You can read Part I of this interview here.
Fran Jurcak is an accomplished senior executive with over 30 years of success in healthcare practice, education, consulting, and technology. She is currently the Chief Clinical Strategist at Iodine Software where she has worked for four years and has assisted in bringing artificial intelligence machine learning model technology to CDI and coding workflows. Jurcak currently sits on the ACDIS Advisory Board, serves on several other advisory boards, and received the 2017 ACDIS award for Professional Achievement. Prior to joining Iodine, Jurcak was a healthcare consultant, leveraging her clinical and coding knowledge to support process improvement in the mid-revenue cycle, particularly in the clinical documentation integrity space. These process improvements allowed her clients to successfully minimize mid-cycle leakage and accurately report outcomes of care. Additionally, she is the author of the CCDS Study Guide and has co-authored several papers for ACDIS and AHIMA, both organizations which recognize Jurcak as a national speaker.
Q: Some health systems have furloughed CDI staff during COVID-19. Do you think organizations can afford to have smaller CDI teams going forward?
A: In my opinion, it would be smart for programs to evaluate where they are from a staffing perspective in order to make the right decisions moving forward, and I hope they leverage strong data to make these decisions. Now is the time to identify team members’ skill sets and ensure they are aligned in the most appropriate roles. Healthcare leaders should also consider if staff can be leveraged to cross-cover the areas with lower availability or assigned to non-traditional CDI areas of review such as pediatrics, obstetrics, psychiatry, observation, and others.
In order for CDI programs to survive in this new world where smaller teams may be the norm even as census increases, it will be key to identify the right cases that warrant review. It is more important than ever to leverage technology that creates efficiency and effectiveness in the CDI workflow. Artificial intelligence machine learning models excel at identifying cases where clinical evidence of a condition is present but documentation is lacking specificity or accuracy. Marker-based approaches, on the other hand, partition individual cases into lists based upon the rule but do not identify the likelihood that a true documentation integrity opportunity exists. This can be accomplished through use of machine learning models. It is very important that when we talk about utilizing technology we talk about leveraging the right technology to ensure the right cases are identified at the right time for CDI review.
Q: How can healthcare leaders leverage CDI as they prepare for an uncertain future?
A: There is no doubt that documentation will still be key for reimbursement and quality reporting moving forward, at least in the current world. Regardless of the EHR and the underlying case use, documentation is still vital. Whether it’s an inpatient prospective payment system or an outpatient evaluation and management system, everything is driven by what is documented in the medical record, and that relevancy is not going away, at least not in the short term. Unless there is a major change in the way we pay for healthcare in the United States, documentation of all conditions being monitored and treated is still key – whether it be capturing risk, reimbursement, or quality, it is all driven by the documentation in the medical record. How we document may change moving forward, but the importance of documentation is not going away. It will continue to be vital to identify an efficient workflow that includes technology designed to support accurate, complete and timely documentation for every patient encounter.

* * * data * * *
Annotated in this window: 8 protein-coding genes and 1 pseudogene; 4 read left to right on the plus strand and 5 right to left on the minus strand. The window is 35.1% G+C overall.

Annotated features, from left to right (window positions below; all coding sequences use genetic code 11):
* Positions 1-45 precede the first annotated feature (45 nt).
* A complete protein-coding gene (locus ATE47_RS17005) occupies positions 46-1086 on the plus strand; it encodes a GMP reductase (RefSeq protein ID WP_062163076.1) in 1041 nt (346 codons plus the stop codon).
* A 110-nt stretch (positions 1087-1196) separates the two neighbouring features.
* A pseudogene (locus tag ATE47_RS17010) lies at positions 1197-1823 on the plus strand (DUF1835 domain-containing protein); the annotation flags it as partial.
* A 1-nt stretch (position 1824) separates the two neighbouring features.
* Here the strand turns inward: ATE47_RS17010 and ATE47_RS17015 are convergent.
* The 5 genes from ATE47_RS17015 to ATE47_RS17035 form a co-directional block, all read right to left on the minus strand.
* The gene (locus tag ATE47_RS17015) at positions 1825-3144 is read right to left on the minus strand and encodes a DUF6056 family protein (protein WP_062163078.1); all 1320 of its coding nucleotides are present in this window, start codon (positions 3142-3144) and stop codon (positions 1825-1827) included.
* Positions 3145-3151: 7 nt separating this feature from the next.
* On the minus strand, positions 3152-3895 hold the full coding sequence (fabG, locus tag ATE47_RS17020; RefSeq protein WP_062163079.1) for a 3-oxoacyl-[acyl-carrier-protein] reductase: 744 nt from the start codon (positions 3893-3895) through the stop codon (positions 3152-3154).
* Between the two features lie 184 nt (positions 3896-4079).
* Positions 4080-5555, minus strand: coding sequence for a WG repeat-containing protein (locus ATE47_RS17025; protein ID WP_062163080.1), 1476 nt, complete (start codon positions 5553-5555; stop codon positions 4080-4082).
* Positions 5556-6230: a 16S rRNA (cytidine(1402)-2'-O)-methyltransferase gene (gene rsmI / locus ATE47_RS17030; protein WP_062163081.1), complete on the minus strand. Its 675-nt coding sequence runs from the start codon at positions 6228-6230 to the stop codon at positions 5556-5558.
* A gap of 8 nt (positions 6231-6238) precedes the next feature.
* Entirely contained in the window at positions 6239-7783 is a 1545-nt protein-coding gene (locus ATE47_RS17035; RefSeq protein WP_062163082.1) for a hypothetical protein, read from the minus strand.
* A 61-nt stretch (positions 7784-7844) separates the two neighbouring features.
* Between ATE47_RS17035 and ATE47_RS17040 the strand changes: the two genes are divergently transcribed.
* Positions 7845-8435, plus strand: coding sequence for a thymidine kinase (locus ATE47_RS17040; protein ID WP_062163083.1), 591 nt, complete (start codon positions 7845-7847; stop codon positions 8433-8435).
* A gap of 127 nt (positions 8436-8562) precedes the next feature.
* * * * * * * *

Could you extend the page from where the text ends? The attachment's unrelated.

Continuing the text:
Q: As a leader in the CDI space, how do you think revenue cycle leaders should be thinking about CDI given the impact COVID-19 is having on hospital revenue and reimbursement?
A: As impactful as the past few months have been for all of us, this is the perfect time for revenue cycle leaders to re-evaluate the expected outcomes of their CDI program and ultimately identify efficiency processes for their program. I think the value of a CDI program is abundantly clear. If anything, I think its value has been heightened by this outbreak. Moving forward, there is a huge opportunity to determine the “new” workflow for CDI. This starts with identifying the appropriate technology, the best workflow, and the necessary staffing levels to accomplish the health system’s desired outcomes. Finances are always a key component of a health system’s goals, but I think there are additional quality metrics and concerns that need to be addressed, and this is the perfect opportunity to refocus priorities.
The current healthcare situation highlights the value of CDI programs. Now is the time for hospital executives to reassess their programs and determine which technology best creates workflow efficiency, identify the best people to utilize the technology, and realign expected program outcomes. Knowing that we are all in the midst of a financial crisis, it is truly important to ensure that we have the right tools and staff to achieve the maximum financial and quality outcomes. Now is the time!